Rio de Janeiro, Brazil's sultry city in the sun, is scheduled
to host the World Cup in 2014 and the Summer Olympics two years
later. In theory, that should be excellent news for the EGShares
Brazil Infrastructure ETF (NYSE:
). In reality, the EGShares Brazil Infrastructure ETF and Rio
could be poised to disappoint investors and Brazil itself.
The state of Rio de Janeiro, like so many U.S. states, is
facing a cash crunch. Brazilian politicians recently voted to
give $2 billion in oil royalties to the state, but Rio needs
$13.5 billion for stadium and transportation (read:
according to Bloomberg
Rio Governor Sergio Cabral told Bloomberg his state is at risk
of financial collapse and if that happens, "we are going to close
our doors. We won't do the Olympics, we won't do the Cup."
Such dour rhetoric could plague BRXX, which has struggled
since inception. Again, in theory, BRXX should have soared since
its debut in March 2010. By the time BRXX came to market, Brazil
had already been awarded the World Cup and Summer Olympics. Last
year, Bank of America-Merrill Lynch predicted emerging markets,
including Brazil, would
spend $6 trillion on infrastructure projects over
the next three years
All of those factors should have contributed to more upside
for BRXX. That has not been the case. The ETF is up just 3.7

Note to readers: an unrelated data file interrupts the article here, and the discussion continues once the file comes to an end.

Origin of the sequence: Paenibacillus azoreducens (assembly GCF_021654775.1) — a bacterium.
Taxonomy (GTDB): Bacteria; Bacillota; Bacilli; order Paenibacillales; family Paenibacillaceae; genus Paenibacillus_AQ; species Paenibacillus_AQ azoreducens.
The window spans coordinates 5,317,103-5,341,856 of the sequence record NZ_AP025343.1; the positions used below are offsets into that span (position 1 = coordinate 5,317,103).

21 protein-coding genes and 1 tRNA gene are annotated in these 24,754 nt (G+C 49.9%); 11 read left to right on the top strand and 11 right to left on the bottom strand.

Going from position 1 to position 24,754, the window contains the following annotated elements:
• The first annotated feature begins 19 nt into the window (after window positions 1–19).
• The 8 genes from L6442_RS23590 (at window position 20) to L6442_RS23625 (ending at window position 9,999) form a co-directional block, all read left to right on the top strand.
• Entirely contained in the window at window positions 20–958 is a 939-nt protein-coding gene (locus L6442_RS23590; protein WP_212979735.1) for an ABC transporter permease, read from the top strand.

percent since its debut and is down 5.6 percent in the past year.
To be fair, BRXX has outperformed the larger, more popular
iShares MSCI Brazil Index Fund (NYSE:
) over both time frames. In 2012, BRXX has also been the superior
However, BRXX does a have a history of not responding to
bullish Brazilian infrastructure news in the fashion investors
hope for. Recent history indicates as much. In August, Brazilian
announced a $66 billion infrastructure stimulus
. That is the largest such program in the history of Latin
America's largest economy, but since August 8, BRXX has slid
almost 4.5 percent.
To be sure, BRXX should not be written off. The ETF yields
almost 4.7 percent and its price-to-earnings ratio of 12.4 and
price-to-book ratio 1.7 imply the fund is more favorably valued
than EWZ. Plus, it is worth noting Brazil is not the first World
Cup to be warn it may not be able to follow through on its
hosting obligations due to infrastructure project delays.
In 2010, there was scuttlebutt that FIFA, the international
governing body of the sport Americans know as soccer and the rest
of the world calls football, was prepared to move the World Cup
from South Africa to the 2006 host nation of Germany. Ultimately,
South Africa would host tournament.
In other words, hope is not lost for Rio and BRXX, but
investors would do well not to expect much until the state
procures the necessary funding to move forward with the
aforementioned stadium and transportation projects. Then, the ETF
might be a "buy the news" trade.
For more on Brazil
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